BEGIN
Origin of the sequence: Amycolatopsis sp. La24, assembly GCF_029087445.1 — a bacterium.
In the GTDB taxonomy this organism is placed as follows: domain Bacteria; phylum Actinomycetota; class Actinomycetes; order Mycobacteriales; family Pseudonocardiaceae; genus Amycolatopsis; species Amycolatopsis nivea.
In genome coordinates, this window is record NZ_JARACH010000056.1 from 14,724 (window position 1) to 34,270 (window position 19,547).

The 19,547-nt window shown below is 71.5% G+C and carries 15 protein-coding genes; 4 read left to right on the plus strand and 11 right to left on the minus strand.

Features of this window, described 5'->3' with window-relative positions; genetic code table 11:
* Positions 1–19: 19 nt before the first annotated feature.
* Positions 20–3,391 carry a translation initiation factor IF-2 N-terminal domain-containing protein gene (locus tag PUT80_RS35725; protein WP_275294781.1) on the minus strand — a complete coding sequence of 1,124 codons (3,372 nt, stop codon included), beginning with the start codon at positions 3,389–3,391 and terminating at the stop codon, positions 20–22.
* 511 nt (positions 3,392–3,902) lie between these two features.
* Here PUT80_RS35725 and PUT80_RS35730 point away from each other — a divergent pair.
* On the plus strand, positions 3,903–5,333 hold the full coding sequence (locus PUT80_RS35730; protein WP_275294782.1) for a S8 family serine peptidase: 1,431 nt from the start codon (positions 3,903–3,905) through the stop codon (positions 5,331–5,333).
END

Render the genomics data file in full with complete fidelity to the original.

Origin of the sequence: Amycolatopsis sp. La24, assembly GCF_029087445.1 — a bacterium.
In the GTDB taxonomy this organism is placed as follows: domain Bacteria; phylum Actinomycetota; class Actinomycetes; order Mycobacteriales; family Pseudonocardiaceae; genus Amycolatopsis; species Amycolatopsis nivea.
In genome coordinates, this window is record NZ_JARACH010000056.1 from 14,724 (window position 1) to 34,270 (window position 19,547).

The 19,547-nt window shown below is 71.5% G+C and carries 15 protein-coding genes; 4 read left to right on the plus strand and 11 right to left on the minus strand.

Features of this window, described 5'->3' with window-relative positions; genetic code table 11:
* Positions 1–19: 19 nt before the first annotated feature.
* Positions 20–3,391 carry a translation initiation factor IF-2 N-terminal domain-containing protein gene (locus tag PUT80_RS35725; protein WP_275294781.1) on the minus strand — a complete coding sequence of 1,124 codons (3,372 nt, stop codon included), beginning with the start codon at positions 3,389–3,391 and terminating at the stop codon, positions 20–22.
* 511 nt (positions 3,392–3,902) lie between these two features.
* Here PUT80_RS35725 and PUT80_RS35730 point away from each other — a divergent pair.
* On the plus strand, positions 3,903–5,333 hold the full coding sequence (locus PUT80_RS35730; protein WP_275294782.1) for a S8 family serine peptidase: 1,431 nt from the start codon (positions 3,903–3,905) through the stop codon (positions 5,331–5,333).